Grant Chudik is an undergraduate student in the College of Engineering. He is a member of the Team Buckeye superpeloton and rides with Buckeye Student Riders. When Grant isn’t busy with schoolwork, he does research at Ohio State’s Davis Heart and Lung Research Institute and is active in a business fraternity at Ohio State. This will be Grant’s 6th year participating in Pelotonia.
When did you first hear about Pelotonia?
I grew up in Westerville and remember hearing about it back in middle school. When my dad was diagnosed with cancer, he wanted to get involved with Pelotonia to help fight for a cure. My dad and a few of our neighbors decided to start riding.
How did you get involved with Pelotonia, specifically with Team Buckeye?
I started riding in Pelotonia the summer between my junior and senior year of high school with Team Huntington. When I became a student at Ohio State, I got involved with Team Buckeye Student Riders.
What routes have you participated in?
The first four years, I rode 180 miles, and last year I rode 50 miles.
How do you train for the ride?
I don’t like riding on my own. My mom and our neighbors also ride in Pelotonia, so I like to train with them. We all go on the big rides together, usually from Westerville to Galena and back.
Is there someone who you ride for?
My mom, sisters and I all ride for my dad. He was diagnosed with lung cancer when I was 13. After his diagnosis, he got involved with Pelotonia. In the years when he felt okay, he rode 50 miles. Unfortunately, the medication my dad was on stopped working, and he passed away my sophomore year of high school.
My dad was an inspiration to our family in the way fought the disease and still was involved with Pelotonia. After losing my dad, how can I not be involved with Pelotonia, especially when he tried to help when he was sick?
What does Pelotonia mean to you?
The first couple years I rode in Pelotonia, I didn’t fully absorb the weight of the event. But the more I thought about it and the more I dealt with the loss of my dad, I realized how important this event is. There is a man who stands at mile 60 with sign that says, “thank you for saving my wife’s life,” and when you see it, you know riding in Pelotonia is really helping people. Even though I lost my dad to cancer, there are people who are being helped and can still be helped by Pelotonia-funded research.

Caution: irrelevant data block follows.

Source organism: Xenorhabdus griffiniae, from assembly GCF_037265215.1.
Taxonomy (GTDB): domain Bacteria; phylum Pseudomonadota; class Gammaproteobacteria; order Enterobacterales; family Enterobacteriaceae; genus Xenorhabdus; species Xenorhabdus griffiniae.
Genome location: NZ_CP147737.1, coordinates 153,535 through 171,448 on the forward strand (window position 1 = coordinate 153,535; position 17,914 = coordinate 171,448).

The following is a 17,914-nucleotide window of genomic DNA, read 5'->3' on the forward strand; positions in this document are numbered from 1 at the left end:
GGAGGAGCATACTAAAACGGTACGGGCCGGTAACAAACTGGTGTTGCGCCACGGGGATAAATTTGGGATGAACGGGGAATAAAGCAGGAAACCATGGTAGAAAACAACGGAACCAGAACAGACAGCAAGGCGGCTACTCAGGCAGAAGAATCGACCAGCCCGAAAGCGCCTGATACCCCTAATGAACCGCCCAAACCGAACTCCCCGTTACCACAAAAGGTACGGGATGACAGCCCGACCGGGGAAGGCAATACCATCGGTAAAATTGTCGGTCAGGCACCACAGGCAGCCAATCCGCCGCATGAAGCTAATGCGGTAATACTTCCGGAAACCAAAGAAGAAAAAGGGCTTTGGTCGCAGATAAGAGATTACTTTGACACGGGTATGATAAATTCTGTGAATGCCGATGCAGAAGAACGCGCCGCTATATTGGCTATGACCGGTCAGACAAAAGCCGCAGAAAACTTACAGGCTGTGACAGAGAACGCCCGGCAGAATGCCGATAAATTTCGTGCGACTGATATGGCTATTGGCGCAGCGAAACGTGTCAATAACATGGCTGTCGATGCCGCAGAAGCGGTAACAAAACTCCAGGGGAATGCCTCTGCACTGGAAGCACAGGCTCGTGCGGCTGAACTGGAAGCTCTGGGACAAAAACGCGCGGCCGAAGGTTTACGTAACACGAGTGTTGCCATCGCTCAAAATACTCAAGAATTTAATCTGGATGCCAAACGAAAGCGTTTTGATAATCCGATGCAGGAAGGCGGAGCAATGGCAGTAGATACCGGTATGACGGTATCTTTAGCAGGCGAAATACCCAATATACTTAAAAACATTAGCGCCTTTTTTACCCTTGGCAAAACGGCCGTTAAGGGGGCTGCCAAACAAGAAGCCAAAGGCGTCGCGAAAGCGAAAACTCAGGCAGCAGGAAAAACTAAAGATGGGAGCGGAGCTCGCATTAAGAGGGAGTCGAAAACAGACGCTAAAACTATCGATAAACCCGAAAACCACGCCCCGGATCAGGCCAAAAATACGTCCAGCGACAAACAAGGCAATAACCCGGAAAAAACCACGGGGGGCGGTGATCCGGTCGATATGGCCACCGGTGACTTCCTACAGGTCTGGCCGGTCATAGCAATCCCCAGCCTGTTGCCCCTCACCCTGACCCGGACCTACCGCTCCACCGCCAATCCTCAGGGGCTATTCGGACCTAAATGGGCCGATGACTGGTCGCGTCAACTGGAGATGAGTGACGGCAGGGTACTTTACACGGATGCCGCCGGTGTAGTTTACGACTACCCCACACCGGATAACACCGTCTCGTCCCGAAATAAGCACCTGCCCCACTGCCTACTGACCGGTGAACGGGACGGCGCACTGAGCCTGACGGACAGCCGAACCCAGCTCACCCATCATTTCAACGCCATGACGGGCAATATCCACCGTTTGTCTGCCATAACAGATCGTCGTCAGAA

Do you have a favorite/memorable moment from riding in Pelotonia?
The first year I participated in Pelotonia, I rode with my two sisters and my one sister’s boyfriend. There’s a point at mile 70 where you can choose a hilly route or a less hilly route. We were feeling pretty good at that point and decided to take the hilly route. We all agreed it couldn’t be too bad.
The first few miles were fine, but then it got brutal. It was straight uphill and downhill. Because we all rode at different speeds, we would separate and meet back up on the top of each hill. One time we all took off together, and after five minutes, I looked back and no one was behind me. I decided to go back and check on them. All within five minutes, my one sister’s bike broke and my other sister had flipped over her handlebars. Thankfully, everything turned out fine. We were able to get the bike fixed, and my sister only had a few scrapes. Looking back, we all laugh. We also decided to never go on the hilly route again.
What advice can you give for first-time participants?
My best advice is to take in the moment. Soak in that fact that all the people cheering for you have had their lives impacted by cancer. Also, I appreciate how much Pelotonia means to the community.
Anything you’d like to add about Pelotonia that we haven’t covered?
When I started getting involved with research at the Davis Heart and Lung Institute, I saw firsthand how Pelotonia funding is being used to facilitate studies. I’ve seen graduate and medical students, and private investigators move forward with work and projects because of Pelotonia funding. Continuing to expand cancer research validates why we all ride.